The US based realty search engines (Trulia, and to a lesser degree, Redfin) are quickly getting lapped by their European counterparts.

Seems like coming out of the gates, nearly all of the Brits aped Trulia’s ground breaking search interface – but have quickly pushed that aside as they race to add new features (see Extate Launches Video Tours). Now it’s Trulia’s interface that is starting to look at bit dated.

extate, who are competing against the likes of Nestoria, Zoomf (see Zoomf Aims to Help British Home Buyers) and OnOneMap (see OnOneMap Gives You More), faces the cutthroat reality that in a field crowded with competition, they must innovate or die.

That same lack of competition here may mean the reigning kings of the Real Estate 2.0 search game grow complacent (as was the case with before them) – but also means there’s a huge opportunity for new players to come into the game.

A couple of new features extate has developed recently; that US based real estate search engines should perhaps take note of…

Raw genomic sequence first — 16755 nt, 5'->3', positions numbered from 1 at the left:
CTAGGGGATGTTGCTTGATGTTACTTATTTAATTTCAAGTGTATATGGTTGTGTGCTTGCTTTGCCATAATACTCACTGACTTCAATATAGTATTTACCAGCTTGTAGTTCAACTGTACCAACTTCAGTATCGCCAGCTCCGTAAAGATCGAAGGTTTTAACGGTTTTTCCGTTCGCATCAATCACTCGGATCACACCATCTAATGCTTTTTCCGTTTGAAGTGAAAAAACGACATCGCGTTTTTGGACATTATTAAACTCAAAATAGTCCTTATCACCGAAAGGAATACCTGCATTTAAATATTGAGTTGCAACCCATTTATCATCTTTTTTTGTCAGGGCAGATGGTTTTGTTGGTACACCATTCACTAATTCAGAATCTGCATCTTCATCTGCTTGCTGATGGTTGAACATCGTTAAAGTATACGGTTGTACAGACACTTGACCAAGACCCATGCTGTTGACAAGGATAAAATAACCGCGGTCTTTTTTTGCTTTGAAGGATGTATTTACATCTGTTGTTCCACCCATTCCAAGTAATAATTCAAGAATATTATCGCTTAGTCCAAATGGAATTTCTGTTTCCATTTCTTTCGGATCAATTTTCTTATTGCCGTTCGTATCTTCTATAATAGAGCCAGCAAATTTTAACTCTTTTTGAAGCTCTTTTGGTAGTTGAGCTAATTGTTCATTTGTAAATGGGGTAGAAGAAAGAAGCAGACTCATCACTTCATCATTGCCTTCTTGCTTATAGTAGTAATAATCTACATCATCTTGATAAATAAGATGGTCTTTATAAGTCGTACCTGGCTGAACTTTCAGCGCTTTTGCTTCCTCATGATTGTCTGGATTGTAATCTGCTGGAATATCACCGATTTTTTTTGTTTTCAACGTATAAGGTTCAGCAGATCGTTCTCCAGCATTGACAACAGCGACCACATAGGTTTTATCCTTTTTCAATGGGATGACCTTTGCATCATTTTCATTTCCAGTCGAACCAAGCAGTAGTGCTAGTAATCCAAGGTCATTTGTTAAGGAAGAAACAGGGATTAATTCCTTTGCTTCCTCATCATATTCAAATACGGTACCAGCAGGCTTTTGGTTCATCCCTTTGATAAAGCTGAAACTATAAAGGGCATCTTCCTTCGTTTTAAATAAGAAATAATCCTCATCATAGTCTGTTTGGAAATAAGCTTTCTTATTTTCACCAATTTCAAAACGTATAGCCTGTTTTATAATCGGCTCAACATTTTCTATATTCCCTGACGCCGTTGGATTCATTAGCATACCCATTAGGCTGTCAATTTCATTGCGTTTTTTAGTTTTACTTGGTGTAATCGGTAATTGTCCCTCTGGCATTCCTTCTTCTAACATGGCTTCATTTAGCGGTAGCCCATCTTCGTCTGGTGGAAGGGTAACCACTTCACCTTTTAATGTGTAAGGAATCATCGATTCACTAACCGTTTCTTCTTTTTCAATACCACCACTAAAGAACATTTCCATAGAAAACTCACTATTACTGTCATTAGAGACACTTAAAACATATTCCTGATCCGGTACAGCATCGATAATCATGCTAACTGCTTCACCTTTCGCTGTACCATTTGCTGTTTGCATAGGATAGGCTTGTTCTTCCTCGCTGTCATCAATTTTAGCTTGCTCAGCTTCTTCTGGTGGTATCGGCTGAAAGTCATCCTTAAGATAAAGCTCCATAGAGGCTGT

• No more balloon popups. Means the map doesn’t readjust when you select the markers – which I love. Maps jumping all over the place when I’m trying to click on a property. The property information displays the full details in the sidebar which is also nice.
  • Markers change color once you’ve viewed them – a simple yet extremely useful innovation which answers one of the most basic questions a real estate shopper might have; “What freakin’ properties have I already seen here?”

More excitingly, The Heat is On. As I’ve said before, “any data set can be made visually sexier with a heatmap” (Heat Maps Catch on Fire) and Trulia does a nice job of layering heat maps onto city level search as a way to see market activity (e.g. Portland Home Prices and Heat Map).

But extate has taken it one step further and added a fourth tab to the Google map that along with Satellite and Hybrid imagery provide heat maps of local prices per square foot (their implementation recalls the visually stunning GeoIQ mashups). This is a great feature that coupled with more specific local information, could be adopted by many of the big brokers too (see Big Brokers Going Local).


All of these advances however, mean very little without a clear monetization strategy – which is one area that Trulia (and again, to a lesser degree, Redfin) have focused much more of their energies to date. That said, it’d be nice to see some of this innovation trickle over to this side of the pond one of these days.

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